Colorado Wind Facts

The state of Colorado set the bar for renewable energy standards in 2004 as the first state to establish this type of legislation. With 1066 MW of installed wind energy capacity, the state ranks sixth in the nation for installed capacity. The state has excellent wind resources consistent with utility scale wind productions. In fact, Colorado alone has enough wind energy to supply the lower 48 states with 9% of their total electricity consumption. This adds up to 481 billion kilowatt hours of electricity yearly.

With the average household using 600 kilowatt hours per month, Colorado’s wind power could generate electricity to 67 million homes a year. Recent legislation for wind energy has improved, with the goal of furthering the development of wind projects. The new legislation increased the RPS and created new financial incentives for wind energy development. These incentives include property tax assessments placing wind energy on a separate assessment scale from other renewables as well as property and sales tax rebates.

Colorado wind facts as of January 2008:

• Total installed wind energy capacity (MW): 1066
• Current wind energy capacity under construction (MW): 0
• Total wind energy potential (Billions of kWh/year): 481
• Average potential power output (MW): 54,900
• Ranks 11th in US for potential wind power output
• Ranks 6th in US for current wind power output

Renewable Portfolio Standard:

In 2004, Colorado became the first US state to initiate a renewable portfolio standard (RPS), which was amended in March of 2007. Originally, the RPS required utilities serving more than 40,000 customers to purchase 10% of their retail electricity sales from renewable energy resources. A rebate program for investor-owned facilities also went into effect.

The amended version amplified the RPS and broadened the legislation to include electric cooperatives. Each investor-owned utility’s retail electricity sales must include a specific percentage of renewable energy and/or recycled energy in accordance to the following timetable:

3% for 2007
• 5% for 2008-2010
• 10% for 2011-2014
• 15% for 2015-2019
• 20% for the year 2020 and each following year

Electric cooperatives and municipal utilities serving more than 40,000 customers must purchase a specific percent of renewable energy in accordance to the following timetable:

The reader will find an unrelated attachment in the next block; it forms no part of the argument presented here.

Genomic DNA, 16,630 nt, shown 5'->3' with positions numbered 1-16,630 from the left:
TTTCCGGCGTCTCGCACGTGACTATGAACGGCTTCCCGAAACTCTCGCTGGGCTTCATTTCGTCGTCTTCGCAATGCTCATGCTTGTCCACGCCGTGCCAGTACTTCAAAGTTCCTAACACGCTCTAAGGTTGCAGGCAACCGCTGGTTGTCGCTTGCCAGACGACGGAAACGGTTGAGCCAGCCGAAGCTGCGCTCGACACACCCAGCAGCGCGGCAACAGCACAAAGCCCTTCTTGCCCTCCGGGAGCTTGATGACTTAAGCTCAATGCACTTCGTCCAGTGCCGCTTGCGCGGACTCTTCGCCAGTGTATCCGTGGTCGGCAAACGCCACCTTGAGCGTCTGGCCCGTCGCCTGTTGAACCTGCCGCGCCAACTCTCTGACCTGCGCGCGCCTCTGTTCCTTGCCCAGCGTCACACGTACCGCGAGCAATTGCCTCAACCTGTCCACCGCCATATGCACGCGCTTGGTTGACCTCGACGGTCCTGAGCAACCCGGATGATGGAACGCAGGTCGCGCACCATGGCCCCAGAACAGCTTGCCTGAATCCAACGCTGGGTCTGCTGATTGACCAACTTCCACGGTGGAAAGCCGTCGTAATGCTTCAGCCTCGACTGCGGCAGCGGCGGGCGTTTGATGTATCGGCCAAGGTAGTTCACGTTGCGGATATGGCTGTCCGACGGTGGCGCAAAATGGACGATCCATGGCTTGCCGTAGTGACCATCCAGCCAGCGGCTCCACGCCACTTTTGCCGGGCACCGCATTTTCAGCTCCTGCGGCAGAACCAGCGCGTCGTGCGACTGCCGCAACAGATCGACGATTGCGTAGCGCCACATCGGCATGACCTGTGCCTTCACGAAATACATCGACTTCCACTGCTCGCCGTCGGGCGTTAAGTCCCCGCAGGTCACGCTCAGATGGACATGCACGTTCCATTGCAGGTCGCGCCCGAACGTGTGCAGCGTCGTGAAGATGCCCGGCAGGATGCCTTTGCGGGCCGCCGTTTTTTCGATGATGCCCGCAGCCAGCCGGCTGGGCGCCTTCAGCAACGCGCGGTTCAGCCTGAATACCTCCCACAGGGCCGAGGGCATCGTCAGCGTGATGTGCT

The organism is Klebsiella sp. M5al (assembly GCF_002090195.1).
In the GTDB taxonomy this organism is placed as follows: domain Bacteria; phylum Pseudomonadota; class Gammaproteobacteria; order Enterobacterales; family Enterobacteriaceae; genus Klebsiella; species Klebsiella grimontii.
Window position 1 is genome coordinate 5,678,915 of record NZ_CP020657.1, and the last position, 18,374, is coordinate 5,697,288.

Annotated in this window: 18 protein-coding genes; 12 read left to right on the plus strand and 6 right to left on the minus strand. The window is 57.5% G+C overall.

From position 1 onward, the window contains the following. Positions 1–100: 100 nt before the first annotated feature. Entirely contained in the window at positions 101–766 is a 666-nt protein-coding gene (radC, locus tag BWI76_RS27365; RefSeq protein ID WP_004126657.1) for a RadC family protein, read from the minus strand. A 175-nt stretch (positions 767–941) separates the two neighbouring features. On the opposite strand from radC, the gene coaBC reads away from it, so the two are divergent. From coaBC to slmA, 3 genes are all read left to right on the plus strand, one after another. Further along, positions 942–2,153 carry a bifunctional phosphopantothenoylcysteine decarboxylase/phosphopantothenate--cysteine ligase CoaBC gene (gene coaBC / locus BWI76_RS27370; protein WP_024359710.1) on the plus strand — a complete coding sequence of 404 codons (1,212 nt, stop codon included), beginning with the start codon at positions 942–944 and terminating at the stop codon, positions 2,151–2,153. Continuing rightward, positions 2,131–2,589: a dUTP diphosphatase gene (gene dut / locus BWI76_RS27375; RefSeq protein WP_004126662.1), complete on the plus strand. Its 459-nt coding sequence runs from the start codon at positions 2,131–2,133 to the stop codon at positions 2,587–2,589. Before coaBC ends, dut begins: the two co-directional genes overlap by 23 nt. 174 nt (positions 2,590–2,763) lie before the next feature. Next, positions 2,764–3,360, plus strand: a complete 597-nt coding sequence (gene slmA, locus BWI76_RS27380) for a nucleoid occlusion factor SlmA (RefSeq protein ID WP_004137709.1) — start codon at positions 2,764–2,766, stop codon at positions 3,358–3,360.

• 1% for 2008-2010
• 3% for 2011-2014
• 6% for 2015-2019
• 10% for 2020 and each following year

Financial Incentives

Property Tax Assessment:
All renewable energy facilities, except for wind energy, have their property taxes assessed based on installed cost in comparison with non-renewable facilities. The comparison value to non-renewables is determined each year. All wind energy systems in operation after June 1, 2006 are assessed on a separate scale based on cost, the revenue generated by electricity sales, and a tax multiplier. This scale was developed because wind turbines have large variations in wind production and are more expensive to construct, making a comparison to non-renewables unjust. However, wind systems operating before June 1, 2006 are still reviewed on the same scale as other renewables.

Property Tax Exemption and Sales Tax Exemption:
Beginning August 3, 2007, Colorado counties and cities are allowed to offer owners who install renewable energy systems on their land, property or sales tax rebates. The program operates locally and interested individuals should contact the community where their property is located to see if a rebate is established.

Green Power Purchasing:
In 2005, the City of Aspen set an objective to obtain 75% of the city’s energy from renewable resources by 2010. As of 2006 Aspen accomplished its goal to offer 75% non-carbon electricity. Six local governments located in the Aspen area purchase more than 10% of their electricity from wind facilities to power their municipal facilities.




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